At the rate that trailers and footage are leaked at the San Diego Comic Con, the 2016 showings at Hall H might just kick off with a small electromagnetic pulse detonation in order to finally stop people posting bootleg trailers online.
Comic Con exlcusive trailers serve their purpose: They’re a neat hook for attendees, as well as a form of free word of mouth publicity that has the potential to grow into even more positive spin for the companies involved.
They’re also easily the most viewed videos on YouTube or a dodgy Asian video provider, once a fan manages to upload a badly-tilted version of the trailer , with Dutch angles that would make the 1960’s Batman TV series envious.
And it’s not to say that the studios don’t try and plug those leaks. A takedown notice can only be so successful however, and once something is on the net, it’s there forever. But some studios play ball, and release the Comic Con trailer as a way to keep the hype rolling, much like Warner Bros. did with Suicide Squad last week.
However, some folks with tinfoil hats, reckon that studios intentionally allow trailers to remain leaked, as a form of viral marketing. But that’s not the case with X-Men Apocalypse, as producer Hutch Parker explained to SlashFilm:
I’d say it really isn’t intended to be leaked. It’s really intended to excite a core. From a marketing perspective, what they want is to share it with the most discerning eyes that are out there for this material. It’s the biggest and probably most intense focus group any of us ever have.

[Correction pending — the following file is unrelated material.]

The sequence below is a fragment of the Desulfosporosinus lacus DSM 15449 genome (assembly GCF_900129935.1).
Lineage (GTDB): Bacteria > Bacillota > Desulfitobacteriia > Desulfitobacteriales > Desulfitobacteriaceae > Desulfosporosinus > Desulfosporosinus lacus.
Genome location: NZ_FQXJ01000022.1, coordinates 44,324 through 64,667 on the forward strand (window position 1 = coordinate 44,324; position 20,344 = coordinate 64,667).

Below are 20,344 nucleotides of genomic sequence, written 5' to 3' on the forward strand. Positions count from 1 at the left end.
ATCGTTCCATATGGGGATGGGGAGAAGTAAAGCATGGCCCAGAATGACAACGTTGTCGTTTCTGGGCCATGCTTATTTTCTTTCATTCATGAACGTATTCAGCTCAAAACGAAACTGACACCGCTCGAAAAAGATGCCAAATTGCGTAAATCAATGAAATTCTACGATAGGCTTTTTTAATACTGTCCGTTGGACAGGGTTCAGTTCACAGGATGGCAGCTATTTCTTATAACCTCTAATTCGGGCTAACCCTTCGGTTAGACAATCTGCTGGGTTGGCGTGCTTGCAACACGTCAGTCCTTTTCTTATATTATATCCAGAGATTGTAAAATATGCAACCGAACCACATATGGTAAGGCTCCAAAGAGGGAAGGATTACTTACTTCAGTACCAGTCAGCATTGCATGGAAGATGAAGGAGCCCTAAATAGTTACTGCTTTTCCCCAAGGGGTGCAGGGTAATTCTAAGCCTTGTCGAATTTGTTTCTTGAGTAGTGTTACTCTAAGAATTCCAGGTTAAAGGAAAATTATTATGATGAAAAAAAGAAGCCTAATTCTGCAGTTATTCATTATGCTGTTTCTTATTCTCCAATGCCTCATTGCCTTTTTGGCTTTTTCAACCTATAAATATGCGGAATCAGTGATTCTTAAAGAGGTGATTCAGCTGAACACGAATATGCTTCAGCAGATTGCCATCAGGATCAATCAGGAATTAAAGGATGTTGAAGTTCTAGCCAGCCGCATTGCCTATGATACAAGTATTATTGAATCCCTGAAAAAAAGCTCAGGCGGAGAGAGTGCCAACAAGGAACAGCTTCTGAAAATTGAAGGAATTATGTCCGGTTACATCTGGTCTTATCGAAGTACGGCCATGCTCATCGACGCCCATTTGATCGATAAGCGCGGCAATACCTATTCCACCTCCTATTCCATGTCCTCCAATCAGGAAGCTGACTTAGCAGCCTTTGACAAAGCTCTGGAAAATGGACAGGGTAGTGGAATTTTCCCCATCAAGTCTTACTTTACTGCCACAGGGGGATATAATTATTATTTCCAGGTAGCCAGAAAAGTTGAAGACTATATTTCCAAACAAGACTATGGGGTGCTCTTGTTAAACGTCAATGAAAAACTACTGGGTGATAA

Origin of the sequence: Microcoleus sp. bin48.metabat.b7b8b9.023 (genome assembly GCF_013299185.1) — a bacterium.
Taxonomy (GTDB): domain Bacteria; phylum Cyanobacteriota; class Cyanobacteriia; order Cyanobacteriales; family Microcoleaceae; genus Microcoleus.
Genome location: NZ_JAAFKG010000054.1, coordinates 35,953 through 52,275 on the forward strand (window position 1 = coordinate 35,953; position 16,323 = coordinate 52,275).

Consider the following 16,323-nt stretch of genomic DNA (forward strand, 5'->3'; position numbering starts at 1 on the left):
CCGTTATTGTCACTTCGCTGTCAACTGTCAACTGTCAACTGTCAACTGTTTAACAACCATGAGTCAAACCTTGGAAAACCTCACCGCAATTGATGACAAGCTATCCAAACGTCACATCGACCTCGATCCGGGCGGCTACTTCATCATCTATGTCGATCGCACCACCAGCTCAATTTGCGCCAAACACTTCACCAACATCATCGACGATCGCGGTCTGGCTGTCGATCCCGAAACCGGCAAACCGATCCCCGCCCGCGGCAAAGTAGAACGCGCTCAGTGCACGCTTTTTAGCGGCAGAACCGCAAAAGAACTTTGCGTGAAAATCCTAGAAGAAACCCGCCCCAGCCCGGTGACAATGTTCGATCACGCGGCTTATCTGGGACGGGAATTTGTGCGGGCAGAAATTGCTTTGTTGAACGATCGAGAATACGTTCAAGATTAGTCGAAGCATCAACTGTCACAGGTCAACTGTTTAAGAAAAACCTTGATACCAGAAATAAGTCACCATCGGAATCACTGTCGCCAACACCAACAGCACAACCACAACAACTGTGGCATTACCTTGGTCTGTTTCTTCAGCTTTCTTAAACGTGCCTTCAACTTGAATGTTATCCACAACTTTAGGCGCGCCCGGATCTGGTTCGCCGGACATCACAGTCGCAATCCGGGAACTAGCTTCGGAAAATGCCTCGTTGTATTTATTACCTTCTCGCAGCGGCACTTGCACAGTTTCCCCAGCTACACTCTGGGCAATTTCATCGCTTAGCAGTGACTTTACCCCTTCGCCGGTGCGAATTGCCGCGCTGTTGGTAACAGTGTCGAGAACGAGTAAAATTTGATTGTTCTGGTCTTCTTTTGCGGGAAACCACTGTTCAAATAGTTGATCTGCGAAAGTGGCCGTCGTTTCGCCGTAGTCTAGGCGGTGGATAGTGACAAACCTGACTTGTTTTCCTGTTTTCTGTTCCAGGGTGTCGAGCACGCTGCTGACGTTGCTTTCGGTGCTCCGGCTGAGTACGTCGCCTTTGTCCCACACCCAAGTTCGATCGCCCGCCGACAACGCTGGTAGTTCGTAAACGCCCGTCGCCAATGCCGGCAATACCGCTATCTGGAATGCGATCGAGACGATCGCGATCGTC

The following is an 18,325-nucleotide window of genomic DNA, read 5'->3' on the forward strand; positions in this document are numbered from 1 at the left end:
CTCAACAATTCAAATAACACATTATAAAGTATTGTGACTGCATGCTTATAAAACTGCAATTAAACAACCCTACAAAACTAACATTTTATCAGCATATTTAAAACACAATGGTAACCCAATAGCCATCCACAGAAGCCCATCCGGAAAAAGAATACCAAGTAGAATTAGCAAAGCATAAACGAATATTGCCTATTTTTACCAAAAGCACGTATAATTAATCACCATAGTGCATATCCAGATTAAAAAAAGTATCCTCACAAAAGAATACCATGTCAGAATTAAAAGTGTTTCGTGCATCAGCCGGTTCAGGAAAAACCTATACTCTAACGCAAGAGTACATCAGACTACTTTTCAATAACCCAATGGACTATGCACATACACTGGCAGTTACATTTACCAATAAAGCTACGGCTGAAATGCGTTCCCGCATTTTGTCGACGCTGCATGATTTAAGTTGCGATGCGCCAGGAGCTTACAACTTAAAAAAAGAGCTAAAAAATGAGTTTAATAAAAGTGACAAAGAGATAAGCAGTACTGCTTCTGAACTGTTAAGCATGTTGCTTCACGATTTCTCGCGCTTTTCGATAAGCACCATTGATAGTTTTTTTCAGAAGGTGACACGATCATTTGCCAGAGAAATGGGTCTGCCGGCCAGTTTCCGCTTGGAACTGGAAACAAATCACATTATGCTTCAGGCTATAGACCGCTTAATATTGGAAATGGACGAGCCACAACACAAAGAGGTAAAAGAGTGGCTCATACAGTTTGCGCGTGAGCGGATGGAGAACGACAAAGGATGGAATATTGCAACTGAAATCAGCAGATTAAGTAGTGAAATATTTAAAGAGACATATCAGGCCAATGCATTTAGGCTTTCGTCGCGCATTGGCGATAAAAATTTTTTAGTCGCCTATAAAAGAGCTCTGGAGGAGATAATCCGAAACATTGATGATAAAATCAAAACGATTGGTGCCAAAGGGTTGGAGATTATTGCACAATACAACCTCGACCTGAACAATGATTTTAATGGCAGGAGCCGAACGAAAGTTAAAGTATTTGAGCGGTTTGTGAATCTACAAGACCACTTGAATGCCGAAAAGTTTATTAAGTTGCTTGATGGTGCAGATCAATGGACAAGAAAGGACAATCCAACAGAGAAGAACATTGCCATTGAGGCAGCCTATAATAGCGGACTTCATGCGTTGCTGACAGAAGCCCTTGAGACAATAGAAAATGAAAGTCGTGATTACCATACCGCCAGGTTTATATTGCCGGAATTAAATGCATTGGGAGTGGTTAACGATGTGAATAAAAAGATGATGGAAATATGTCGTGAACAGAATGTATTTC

You hope that you excite a level of interest that they will express and celebrate it. But it’s a scary-ass deal, because they’re not shy. If they don’t like it, if they aren’t feeling it, they’re going to let you and everybody else know. [Showing footage] is something people do with trepidation, but with hope. We make a movie and you want to believe it’s going to be great. The reality is, not all of them are. But you have to believe that going in. We go in wanting to be accepted and embraced, and ideally even acknowledged for having done it well.
The problem with the theory about the marketing is, I don’t actually think it’s good marketing. Leaking footage a year in advance of a movie’s release is not such a good thing. The reason you don’t see footage out that far is you run the risk of it getting stale.
Generally speaking, and I can’t speak for other studios — I can’t even speak for Fox any more — but I don’t believe their intention is [for footage to be leaked]. I think their intention is to get the most important opinions and opinion-makers in this community engaged in the promise of what’s coming.
I understand why some studios would want to keep the leaks under wraps. Most of the time, the footage shown, isn’t of the film at its best. And it is in their best interest, to keep a lid on things. On the other hand, I don’t have tens of thousands of Rands to go see the footage in San Diego myself, as Nick’s organs barely got me a scum-class seat to Bloemfontein when I sold them.
And dammit, I also want to see some comic book movie footage. X-Men Apocalypse is out next year.
Last Updated: July 20, 2015